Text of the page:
The Dangerous BAX EQ was released in 2009 and is based on the famous “Negative Feedback Tone Control” by P. J. Bandaxall designed in the 1950s. This circuit is used in many hi-fi equipment bass and treble “tilt” controls. The advantage of these curves is that they of a constant shape, being very gentle and do not “flatten off” at the limits of their audio range. It is similar to using a standard shelving equalizer with an extremely wide “Q”.
In order to further shape the upper and lower ends of the spectrum, the Dangerous BAX also offers transparent 12dB/Oct high pass and low pass filters. The designer of the Dangerous BAX, Chris Muth, spent many years on the prototypes in well-known mastering studios in order to get the most suitable frequencies. The Dangerous BAX quickly became renowned as a transparent and un-obstructive tone control, with turn over frequencies that were highly tuned for mastering.
Having owned the Dangerous BAX hardware since they became available in Australia, I can confidently say it’s the one piece of hardware that I could not do without. I would happily pay the price for the high pass filter alone. It’s one of the few equalisers that can instantly tighten the low end without affecting the punch of the kick and bass. The 12Hz and 18Hz works wonders on an 808 kick drum. Admittedly I use the BAX more for cutting rather than boosting, and mostly in the low end, although the high shelf boost can be very clean and can add that extra sparkle on mixes if required.
It also works very well after another parametric equalizer such as the GML or Sontec, as you can boost the low end in the sub region then use the BAX high pass filter to cut the extreme subsonic frequencies that may cause smaller speakers to distort. Conversely, you can use a high shelf boost on the BAX and use the low pass filter to smooth the extreme top end and make it sound more natural.
It looks deceivingly simple yet can be very powerful once you understand the depth of what the curves are capable of. I would describe the sound of the Dangerous BAX equaliser as quite transparent; it has a hint of the modern Op-Amp sound giving it a slight mid forward texture, and is fast with no loss of transients.
Now Universal Audio have released the Dangerous BAX on their UAD-2 platform. I’m a big fan of the Universal Audio emulations, especially the Massive Passive, which I used to own; so there is no “analogue is better” bias in this comparison – I’m approaching this with an open mind. The one caveat is that Universal Audio outsourced this emulation to Brainworx in Germany, so it’s not quite the same team that coded the Massive Passive emulation.
In order to make the comparison equal, my methodology was to use the same signal chain for the software as the hardware. The UAD BAX went through an analogue loop out if the DAW via the Prism DA-2, through the Dangerous BAX in relay hardware bypass, and into the Prism AD-2. Then the UAD BAX was bypassed and the hardware BAX inserted into the chain. This was all recorded into sequoia as a 24-bit 48kHz file. I used a variety of material that were all mastered using the hardware BAX, including folk, acoustic, electronic, and hip-hop from artists Ngaiire, Dustin Tebbutt, Flume and Suburban Dark.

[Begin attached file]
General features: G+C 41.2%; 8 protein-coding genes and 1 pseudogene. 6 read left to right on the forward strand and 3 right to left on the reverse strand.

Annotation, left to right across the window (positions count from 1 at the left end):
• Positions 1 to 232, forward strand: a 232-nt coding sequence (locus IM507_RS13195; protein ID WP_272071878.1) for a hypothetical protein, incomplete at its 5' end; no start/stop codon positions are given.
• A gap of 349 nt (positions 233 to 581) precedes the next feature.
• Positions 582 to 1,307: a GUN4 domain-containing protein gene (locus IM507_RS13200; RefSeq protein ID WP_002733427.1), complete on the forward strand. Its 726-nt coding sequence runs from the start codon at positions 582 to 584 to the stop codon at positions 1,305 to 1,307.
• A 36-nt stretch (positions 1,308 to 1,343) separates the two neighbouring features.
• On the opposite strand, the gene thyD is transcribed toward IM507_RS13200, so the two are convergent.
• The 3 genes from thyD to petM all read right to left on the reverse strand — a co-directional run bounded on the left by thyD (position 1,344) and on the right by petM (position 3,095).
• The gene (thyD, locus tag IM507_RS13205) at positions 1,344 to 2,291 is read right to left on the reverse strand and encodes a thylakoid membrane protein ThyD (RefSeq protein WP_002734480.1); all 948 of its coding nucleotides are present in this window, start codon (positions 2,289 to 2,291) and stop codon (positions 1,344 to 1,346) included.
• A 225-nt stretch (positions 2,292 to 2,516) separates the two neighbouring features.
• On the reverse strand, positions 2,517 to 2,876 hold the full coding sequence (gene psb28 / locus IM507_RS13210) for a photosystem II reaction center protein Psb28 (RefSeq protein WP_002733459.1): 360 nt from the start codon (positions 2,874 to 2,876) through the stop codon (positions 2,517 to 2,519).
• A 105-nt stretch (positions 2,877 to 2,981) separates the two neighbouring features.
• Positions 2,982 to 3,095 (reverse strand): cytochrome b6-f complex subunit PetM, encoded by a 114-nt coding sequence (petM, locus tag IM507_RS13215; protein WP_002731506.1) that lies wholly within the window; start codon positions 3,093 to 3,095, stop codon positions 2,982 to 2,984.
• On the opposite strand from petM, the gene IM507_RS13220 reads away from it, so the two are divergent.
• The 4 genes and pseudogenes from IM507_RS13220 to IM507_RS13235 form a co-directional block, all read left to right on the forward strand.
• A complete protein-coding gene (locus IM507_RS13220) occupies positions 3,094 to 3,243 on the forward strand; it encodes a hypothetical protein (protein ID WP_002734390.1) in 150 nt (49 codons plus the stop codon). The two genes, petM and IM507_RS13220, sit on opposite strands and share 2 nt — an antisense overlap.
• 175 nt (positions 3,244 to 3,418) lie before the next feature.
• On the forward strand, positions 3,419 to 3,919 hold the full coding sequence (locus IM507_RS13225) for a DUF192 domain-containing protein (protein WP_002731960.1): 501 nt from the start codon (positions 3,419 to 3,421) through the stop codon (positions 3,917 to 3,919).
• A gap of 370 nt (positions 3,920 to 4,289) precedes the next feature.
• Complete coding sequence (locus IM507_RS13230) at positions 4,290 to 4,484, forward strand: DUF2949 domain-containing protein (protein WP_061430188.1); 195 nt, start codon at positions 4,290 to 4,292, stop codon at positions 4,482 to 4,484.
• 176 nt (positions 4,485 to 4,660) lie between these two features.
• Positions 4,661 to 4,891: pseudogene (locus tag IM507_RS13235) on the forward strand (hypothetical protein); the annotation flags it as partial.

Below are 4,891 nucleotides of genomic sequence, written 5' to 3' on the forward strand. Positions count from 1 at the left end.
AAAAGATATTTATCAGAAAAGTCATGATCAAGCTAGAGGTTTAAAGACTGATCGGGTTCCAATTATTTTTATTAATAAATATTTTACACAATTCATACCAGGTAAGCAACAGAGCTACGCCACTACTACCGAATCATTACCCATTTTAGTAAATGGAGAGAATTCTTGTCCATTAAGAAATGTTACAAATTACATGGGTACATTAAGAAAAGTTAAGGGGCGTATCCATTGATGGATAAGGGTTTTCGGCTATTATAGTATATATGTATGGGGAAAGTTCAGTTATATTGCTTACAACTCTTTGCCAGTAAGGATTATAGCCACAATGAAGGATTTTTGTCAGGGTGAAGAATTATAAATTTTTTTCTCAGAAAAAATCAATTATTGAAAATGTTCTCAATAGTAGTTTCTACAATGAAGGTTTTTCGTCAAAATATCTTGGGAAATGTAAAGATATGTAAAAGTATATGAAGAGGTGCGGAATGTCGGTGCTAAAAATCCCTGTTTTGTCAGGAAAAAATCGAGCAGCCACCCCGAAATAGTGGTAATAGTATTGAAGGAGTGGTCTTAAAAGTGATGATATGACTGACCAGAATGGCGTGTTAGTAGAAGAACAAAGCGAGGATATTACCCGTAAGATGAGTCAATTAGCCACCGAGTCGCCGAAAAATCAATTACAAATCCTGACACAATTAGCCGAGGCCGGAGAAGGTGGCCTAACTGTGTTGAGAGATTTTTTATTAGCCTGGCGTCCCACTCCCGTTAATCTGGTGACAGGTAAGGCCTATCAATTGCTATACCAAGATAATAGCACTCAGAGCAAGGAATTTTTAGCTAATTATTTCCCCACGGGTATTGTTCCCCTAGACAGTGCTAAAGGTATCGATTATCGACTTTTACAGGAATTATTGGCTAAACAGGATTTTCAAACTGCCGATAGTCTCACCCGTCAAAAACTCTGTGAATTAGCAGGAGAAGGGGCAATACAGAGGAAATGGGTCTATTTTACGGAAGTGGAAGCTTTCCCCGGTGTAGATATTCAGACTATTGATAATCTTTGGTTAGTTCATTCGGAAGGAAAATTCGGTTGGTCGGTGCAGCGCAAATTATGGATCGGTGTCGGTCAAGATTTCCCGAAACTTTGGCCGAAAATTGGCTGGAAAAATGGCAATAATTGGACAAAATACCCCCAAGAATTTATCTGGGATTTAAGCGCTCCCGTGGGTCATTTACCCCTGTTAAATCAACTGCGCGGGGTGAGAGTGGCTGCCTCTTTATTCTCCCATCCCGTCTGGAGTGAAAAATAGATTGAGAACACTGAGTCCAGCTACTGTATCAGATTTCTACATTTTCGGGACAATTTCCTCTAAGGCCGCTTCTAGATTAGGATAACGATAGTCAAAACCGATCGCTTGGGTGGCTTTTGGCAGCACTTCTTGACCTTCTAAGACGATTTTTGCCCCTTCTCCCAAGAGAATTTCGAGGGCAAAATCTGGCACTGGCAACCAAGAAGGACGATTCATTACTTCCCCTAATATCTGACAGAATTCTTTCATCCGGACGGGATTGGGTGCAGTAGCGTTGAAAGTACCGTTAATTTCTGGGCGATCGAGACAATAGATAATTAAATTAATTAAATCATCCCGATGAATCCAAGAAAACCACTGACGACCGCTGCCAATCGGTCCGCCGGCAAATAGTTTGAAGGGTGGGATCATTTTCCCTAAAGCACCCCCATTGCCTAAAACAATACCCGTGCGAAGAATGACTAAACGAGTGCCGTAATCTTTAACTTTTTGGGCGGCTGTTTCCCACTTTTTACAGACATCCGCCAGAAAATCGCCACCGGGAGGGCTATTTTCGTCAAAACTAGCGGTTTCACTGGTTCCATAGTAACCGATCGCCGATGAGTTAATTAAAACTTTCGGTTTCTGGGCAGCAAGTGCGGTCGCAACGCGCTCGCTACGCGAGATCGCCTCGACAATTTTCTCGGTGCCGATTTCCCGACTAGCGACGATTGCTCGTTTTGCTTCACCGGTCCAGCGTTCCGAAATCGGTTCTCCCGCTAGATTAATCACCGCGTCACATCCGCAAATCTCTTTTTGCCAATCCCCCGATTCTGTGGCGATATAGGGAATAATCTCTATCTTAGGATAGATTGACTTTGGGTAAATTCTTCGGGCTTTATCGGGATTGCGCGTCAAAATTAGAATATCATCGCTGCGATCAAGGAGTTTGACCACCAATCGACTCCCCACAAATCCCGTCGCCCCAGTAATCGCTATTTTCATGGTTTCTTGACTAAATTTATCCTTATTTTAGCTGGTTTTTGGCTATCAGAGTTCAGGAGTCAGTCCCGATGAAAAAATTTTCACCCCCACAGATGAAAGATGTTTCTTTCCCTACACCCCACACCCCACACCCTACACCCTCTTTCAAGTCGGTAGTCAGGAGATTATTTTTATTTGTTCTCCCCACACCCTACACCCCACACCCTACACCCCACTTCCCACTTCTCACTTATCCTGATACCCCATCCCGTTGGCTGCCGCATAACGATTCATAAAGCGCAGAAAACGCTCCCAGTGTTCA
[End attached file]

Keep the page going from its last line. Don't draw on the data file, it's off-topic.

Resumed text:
The results were then compared in Studios 301’s Mastering Suite 2 on the Duntech Sovereigns and Adam S2X’s.
Listening to the results, my immediate impressions were that the UAD version did not sound as transparent as the hardware. The high frequency shelf needed more boost on the software to sound like the hardware, and the low boost was more exaggerated on the software compared to the hardware, so I had to dial in less low end on the software for an accurate comparison. The hardware had more open, silkier highs and more tightness in the low end, especially when using the filters. Whatever settings I used, the UAD plug-in had a tendency to sound darker and thicker than the hardware, with much less perceived depth.
This is one of the main issues that I encountered using the UAD for mastering; the front to back depth was flattened, something which I always aim to retain or even enhance with mastering grade hardware. The stereo width was quite close. It sounds like the plug-in has tried to capture the essence of using hardware, yet this is precisely why the Dangerous BAX is so good – it doesn’t really have much of a sonic footprint. On complex material the UAD almost sounds compressed compared to the hardware.
I’m going to give an elusive non-scientific opinion, but the software just doesn’t have the same subtleness or musical involvement as the hardware.
The UAD BAX does have some more tricks up its sleeve, as you can use the equaliser in mastering mode, enabling mid/side processing. This enables you to cut or boost the mid or side channels separately and opens up the BAX for many more possibilities, especially on problem mixes. For example, you can strengthen the kick or snare on the center channel without affecting the panned instruments in the stereo channel. Conversely, you can tame a panned high hat or sibilance in the out of phase whist not affecting the center channel. This is one advantage of the UAD BAX.
So by now you may have gathered that I’m rather fond of the Dangerous BAX hardware, and not so taken by the UAD BAX. I just don’t think Brainworx have nailed this emulation. After recording and comparing the files on a variety of systems, I would say that the average listener could probably not tell them apart. That may be good enough in online mixing situation. However, in a mastering studio you always want that 5-10% improvement, and this is where software emulation falls short.
Written by Ben Feggans.
Ben is one of our 5 resident mastering engineers, and works in Mastering Suite 2.